pile of vegetables making a heart shape in the space in the middle

Nutrition

We take nutrition seriously and strive to provide our students with many options for flavorful and nutritionally balanced meals.

A menu committee, consisting of Housing and Food Services staff members, Registered Dietitians, and our Executive Chefs continually evaluates menu selections for their appearance, taste, nutritional value, and popularity. Nutritional information for many of our menu items is available online at menu.hfs.psu.edu.

Food Allergies and Intolerances

If you’re a Penn State student living with a food allergy or intolerance, you’re not alone. Management staff and the Registered Dietitian’s Office are happy to help guide your choices to keep your meals free of your allergen(s). We have several tools to help:

  • Our Registered Dietitian’s office at University Park screens each recipe for the top nine allergens: dairy, wheat/gluten, peanuts, tree nuts, fish, shellfish, soy, eggs, and sesame.
  • Our online menu indicates what allergens are present in each of the dishes that we serve.
    • Simply click the red “nutrition” button, and click through the food choices to reveal the allergens.
    • You also have the ability to filter the menu choices so that only the items free of your allergen(s) appear on your customized menu.
  • Helpful information is displayed in the dining commons at the point of service.
    •  Each menu item will have an “entree card” which displays the name of the dish, and labels what allergen(s) are present, as well as if a dish is vegetarian, vegan, or contains pork.
  • Though our staff is trained in food allergen management, cross contact is possible since the facility prepares foods in shared spaces. If you have questions or concerns, please contact the Registered Dietitian’s Office or Penn State Altoona Housing and Food Services.

Penn State Altoona Dining makes every effort to label food allergens; however, manufacturers may change their product formulation or ingredients without our knowledge. Food allergic guests are encouraged to be their own advocates, and exercise caution at all times. Please notify an employee of your food allergy/intolerance and ask them to change their gloves before preparing your order. At any station, you may request a portion of food from a “backup pan”, a pan of food still in the warmer that has not been out for service yet, that is therefore less likely to have been involved in cross contact. Please also carry your prescribed epinephrine autoinjector at all times.

Our Penn State Bakery items are produced on equipment that also produces foods containing peanuts, tree nuts, sesame, dairy, soy and eggs.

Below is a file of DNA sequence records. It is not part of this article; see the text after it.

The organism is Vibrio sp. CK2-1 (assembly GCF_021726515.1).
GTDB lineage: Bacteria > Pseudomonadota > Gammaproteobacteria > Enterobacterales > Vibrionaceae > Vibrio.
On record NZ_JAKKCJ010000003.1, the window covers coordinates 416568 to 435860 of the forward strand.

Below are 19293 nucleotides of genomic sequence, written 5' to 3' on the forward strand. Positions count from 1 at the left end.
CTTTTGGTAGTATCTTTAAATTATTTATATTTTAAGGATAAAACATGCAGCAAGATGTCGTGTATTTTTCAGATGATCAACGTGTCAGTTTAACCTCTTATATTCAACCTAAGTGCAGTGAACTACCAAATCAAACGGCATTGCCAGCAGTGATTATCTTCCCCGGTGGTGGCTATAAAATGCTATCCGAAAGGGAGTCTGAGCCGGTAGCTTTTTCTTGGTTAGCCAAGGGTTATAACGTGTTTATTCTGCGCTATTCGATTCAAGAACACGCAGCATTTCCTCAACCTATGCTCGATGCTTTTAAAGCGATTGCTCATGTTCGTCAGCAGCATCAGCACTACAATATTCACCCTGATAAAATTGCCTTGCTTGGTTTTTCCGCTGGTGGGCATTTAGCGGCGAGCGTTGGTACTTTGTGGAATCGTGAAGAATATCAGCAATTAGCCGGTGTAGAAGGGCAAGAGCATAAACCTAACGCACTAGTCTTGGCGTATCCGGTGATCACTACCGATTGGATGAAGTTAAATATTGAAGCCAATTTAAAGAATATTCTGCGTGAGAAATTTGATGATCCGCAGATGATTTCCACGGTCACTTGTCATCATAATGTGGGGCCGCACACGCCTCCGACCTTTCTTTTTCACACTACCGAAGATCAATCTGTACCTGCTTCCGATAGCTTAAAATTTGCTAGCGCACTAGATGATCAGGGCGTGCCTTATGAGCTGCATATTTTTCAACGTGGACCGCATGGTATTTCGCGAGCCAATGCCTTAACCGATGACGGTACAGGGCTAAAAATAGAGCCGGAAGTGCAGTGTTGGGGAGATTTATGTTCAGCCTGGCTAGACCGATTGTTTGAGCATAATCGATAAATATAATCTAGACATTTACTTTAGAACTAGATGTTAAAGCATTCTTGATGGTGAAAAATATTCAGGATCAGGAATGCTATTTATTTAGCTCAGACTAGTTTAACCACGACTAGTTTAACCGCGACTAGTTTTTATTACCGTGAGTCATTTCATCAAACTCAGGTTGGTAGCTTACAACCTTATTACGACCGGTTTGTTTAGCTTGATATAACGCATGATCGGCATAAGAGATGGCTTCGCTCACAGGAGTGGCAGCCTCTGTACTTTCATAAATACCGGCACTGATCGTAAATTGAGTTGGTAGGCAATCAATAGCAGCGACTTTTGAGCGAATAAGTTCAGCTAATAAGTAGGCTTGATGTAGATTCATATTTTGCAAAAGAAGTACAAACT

Some products from Penn State’s Berkey Creamery contain peanuts, tree nuts and wheat/gluten.

Vegetarian and Vegan Dining

Our dining facilities offer a variety of meatless and vegan dishes every day, which are denoted using symbols on entree cards, the online menu, or on signage at individual stations. The following criteria are used to determine if a menu item is labeled meatless or vegan:

  • Meatless items do not contain meat or meat by-products, but may contain honey, eggs, milk, cheese or other dairy products. These items are denoted by the “M” symbol.
  • Vegan items do not contain meat or meat by-products, honey, eggs, or dairy products, but may contain cane sugar. These items are denoted by the “V” symbol.

Registered Dietitian Tips for Building a Healthy Plate

  • Build your plate to look like “MyPlate”
    •  Make half of your plate fruits and vegetables
    • One quarter of your plate should be lean protein
    • Aim for one quarter of your plate to feature grains, preferably whole grains like whole wheat bread, quinoa, brown rice, etc.

  • Start with your vegetables and grains when you build your meal. Then, add your protein as a “side”. Don’t forget the fruit and a good source of calcium! Low fat or fat free milk or yogurt, or high calcium dairy alternatives such as almond milk are great options.
  • Go lean with protein! Try beans, lentils, fish, chicken (without the skin), turkey and lean cuts of pork more often than protein sources with more fat like fried meats, beef, and dishes with a lot of gravy or sauces.
  • Limit fried foods. Foods cooked in a fryer have more added fat than foods cooked by other methods such as baking, sauteeing, or grilling.

Contact us!

foodallergies@psu.edu

814-863-3420

Additional resources:

www.choosemyplate.gov

www.eatright.org